Historical events that shaped modern day K-12 public education.

Timeline created by jr42_1998
  • Creation of the first State Board of Education

    Creation of the first State Board of Education
    Massachusetts created the first State Board of Education. Horace Mann was the first appointed Secretary of Education. Neither the Board of Education nor the secretary had powers to enforce their ideas. They would investigate conditions report facts, expose defects and make recommendations. Under this direction community school systems became unified state school systems.
  • The Cardinal Principles Report of 1918

    The Cardinal Principles Report of 1918
    As high school enrollment began to grow, schools began to look at ways to allow students to study different subjects within the same school. The Cardinal Principles Report of 1918 was written and reformed secondary schools in the U.S. by segmenting topics. It allowed the student to follow their own academic or vocational interests and plans.
  • Brown vs Board of Education

    Brown vs Board of Education
    The Civil Rights Movement lead to a lawsuit brought on behalf of elementary aged African American children in Topeka, KS. They wanted to attend public schools for whites as they felt their schools were not equal. In Brown vs Board of Education, Earl Warren wrote “in the field of public education the doctrine of ‘separate but equal’ has no place,”. The court went on to rule that the plantiffs were being deprieved of equal protection of the laws guaranteed by the 14th amendment.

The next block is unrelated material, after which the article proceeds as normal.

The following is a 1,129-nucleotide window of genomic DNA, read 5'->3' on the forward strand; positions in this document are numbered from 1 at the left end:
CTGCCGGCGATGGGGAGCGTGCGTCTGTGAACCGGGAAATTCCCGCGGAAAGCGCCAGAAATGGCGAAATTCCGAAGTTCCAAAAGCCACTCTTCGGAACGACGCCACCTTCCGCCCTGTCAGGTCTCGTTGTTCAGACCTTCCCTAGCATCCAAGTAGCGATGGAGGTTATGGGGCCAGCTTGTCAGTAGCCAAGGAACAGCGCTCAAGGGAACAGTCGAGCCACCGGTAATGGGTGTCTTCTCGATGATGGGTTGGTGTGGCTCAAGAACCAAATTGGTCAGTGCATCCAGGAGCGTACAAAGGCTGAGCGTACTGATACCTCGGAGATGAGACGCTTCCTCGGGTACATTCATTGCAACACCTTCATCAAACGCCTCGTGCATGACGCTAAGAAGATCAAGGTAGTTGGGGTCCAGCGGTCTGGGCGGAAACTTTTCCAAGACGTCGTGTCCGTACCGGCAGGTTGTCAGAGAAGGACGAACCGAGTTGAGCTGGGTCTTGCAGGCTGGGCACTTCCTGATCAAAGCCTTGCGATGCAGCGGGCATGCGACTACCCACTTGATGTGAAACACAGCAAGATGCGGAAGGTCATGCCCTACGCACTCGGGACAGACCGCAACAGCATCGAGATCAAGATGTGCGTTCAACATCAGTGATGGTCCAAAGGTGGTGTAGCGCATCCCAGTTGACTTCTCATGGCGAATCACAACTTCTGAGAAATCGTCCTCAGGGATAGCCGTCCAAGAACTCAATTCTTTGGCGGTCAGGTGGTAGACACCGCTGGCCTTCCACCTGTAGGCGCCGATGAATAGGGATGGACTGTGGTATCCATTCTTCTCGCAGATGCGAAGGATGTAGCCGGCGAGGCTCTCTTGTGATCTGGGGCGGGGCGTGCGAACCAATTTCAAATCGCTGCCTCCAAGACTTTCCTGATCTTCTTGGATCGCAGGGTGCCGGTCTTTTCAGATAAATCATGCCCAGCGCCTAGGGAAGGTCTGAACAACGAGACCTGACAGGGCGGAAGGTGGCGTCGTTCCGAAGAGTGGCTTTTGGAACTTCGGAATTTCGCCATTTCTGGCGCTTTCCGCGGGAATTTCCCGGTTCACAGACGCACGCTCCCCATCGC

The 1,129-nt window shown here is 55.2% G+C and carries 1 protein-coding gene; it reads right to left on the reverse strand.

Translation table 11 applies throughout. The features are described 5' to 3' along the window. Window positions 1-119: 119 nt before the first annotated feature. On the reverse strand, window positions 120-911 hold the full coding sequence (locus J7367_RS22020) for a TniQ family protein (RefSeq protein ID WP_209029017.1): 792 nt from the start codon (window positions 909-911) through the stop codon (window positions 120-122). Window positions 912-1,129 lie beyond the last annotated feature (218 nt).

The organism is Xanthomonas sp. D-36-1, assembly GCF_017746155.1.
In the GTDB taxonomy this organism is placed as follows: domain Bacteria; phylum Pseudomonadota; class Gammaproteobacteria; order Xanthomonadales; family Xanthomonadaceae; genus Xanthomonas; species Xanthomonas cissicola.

• All Handicapped Children Act PL 94-142

    All Handicapped Children Act PL 94-142
    The All Handicapped Children’s Act PL 94-142 required all public schools accepting federal funds to provide equal access to education and one fee meal a day for children with physical and mental disabilities. All children ages 3-21 are eligible and schools will evaluate children with disabilities to create an education plan with parent input that is as close as possible to the educational experience of non-disabled students.
  • No Child Left behind Act (NCLB)

    No Child Left behind Act (NCLB)
    This act enabled the federal government to hold states, districts and schools accountable for remedying the unequal achievement among students. It required states to develop assessments in basic skills and to receive federal school funding schools had to give these assessments. The success has been notable however because each state creates their own assessment it is not possible to see this success nationa wide.